4. Streamlined renewal for temporary exemptions: As noted above, temporary exemptions expire after three years. In the past, proponents must start from scratch to renew the temporary exemption – a process that involves structured petitions, multiple rounds of comments to the Copyright Office, and countering the arguments of opponents to the exemption. For researchers that want to renew the temporary security testing exemption, but that lack resources and regulatory expertise, this is a burdensome process. Rapid7's recommendation is for the Copyright Office to presume renewal of previously granted temporary exemptions unless there is a material change in circumstances that no longer justifies granting the exemption. In its study, the Copyright Office committed [at pg. 143] to streamlining the paperwork required to renew already granted temporary exemptions. Specifically, the Copyright Office will ask parties requesting renewal to submit a short declaration of the continuing need for an exemption, and whether there has been any material change in circumstances voiding the need for the exemption, and then the Copyright Office will consider renewal based on the evidentiary record and comments from the rulemaking in which the temporary exemption was originally granted. Opponents of renewing exemptions, however, must start from scratch in submitting evidence that a temporary exemption harms the exercise of copyright. 


Conclusion—what's next?

In the world of policy, change typically occurs over time in small (often hard-won) increments before becoming enshrined in law. The Copyright Office's study is one such increment. For the most part, the study is making recommendations to Congress, and it will ultimately be up to Congress (which has its own politics, processes, and advocacy opportunities) to adopt or decline these recommendations. The Copyright Office's study comes at a time that House Judiciary Committee is broadly reviewing copyright law with an eye towards possible updates. However, copyright is a complex and far-reaching field, and it is unclear when Congress will actually take action. Nonetheless, the Copyright Office's opinion on these issues will carry significant weight in Congress' deliberations, so it would have been a heavy blow if the Copyright Office’s study had instead called for tighter restrictions on security research.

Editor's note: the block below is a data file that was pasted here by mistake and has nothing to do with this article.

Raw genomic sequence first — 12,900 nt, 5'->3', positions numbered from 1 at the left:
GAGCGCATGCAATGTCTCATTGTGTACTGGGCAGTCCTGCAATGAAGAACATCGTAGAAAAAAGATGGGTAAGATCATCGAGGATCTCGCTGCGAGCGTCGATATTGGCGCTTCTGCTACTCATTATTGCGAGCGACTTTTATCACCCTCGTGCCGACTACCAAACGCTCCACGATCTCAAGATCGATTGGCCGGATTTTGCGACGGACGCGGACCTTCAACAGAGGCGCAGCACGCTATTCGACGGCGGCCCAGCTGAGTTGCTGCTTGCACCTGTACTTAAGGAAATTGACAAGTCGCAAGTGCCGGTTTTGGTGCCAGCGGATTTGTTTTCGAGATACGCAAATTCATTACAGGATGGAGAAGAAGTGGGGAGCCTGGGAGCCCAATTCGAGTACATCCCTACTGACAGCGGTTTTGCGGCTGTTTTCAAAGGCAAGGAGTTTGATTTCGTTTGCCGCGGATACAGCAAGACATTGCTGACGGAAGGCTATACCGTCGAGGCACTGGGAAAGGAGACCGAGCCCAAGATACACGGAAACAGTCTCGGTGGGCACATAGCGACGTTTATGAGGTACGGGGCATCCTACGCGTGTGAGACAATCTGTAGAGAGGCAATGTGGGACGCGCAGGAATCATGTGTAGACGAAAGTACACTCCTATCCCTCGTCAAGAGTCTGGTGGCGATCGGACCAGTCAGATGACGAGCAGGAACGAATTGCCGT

Importantly, the Copyright Office's new, streamlined process for renewing already granted temporary exemptions will take effect without Congress' intervention. The streamlined process will be in place for the next "triennial rulemaking," which begins in late 2017 and concludes in 2018, and which will consider whether to renew the temporary exemption for security research. This is a positive, concrete development that will reduce the administrative burden of applying for renewal and increase the likelihood of continued protections for researchers.


The Copyright Office's study noted that "Independent security test[ing] appears to be an important component of current cybersecurity practices". This recognition and subsequent policy shifts on the part of the Copyright Office are very encouraging. Rapid7 believes that removing legal barriers to good faith independent research will ultimately strengthen cybersecurity and innovation, and we hope to soon see legislative reforms that better balance copyright protection with legitimate security testing.


Petya-like Ransomware Explained

Posted by todb Employee Jun 27, 2017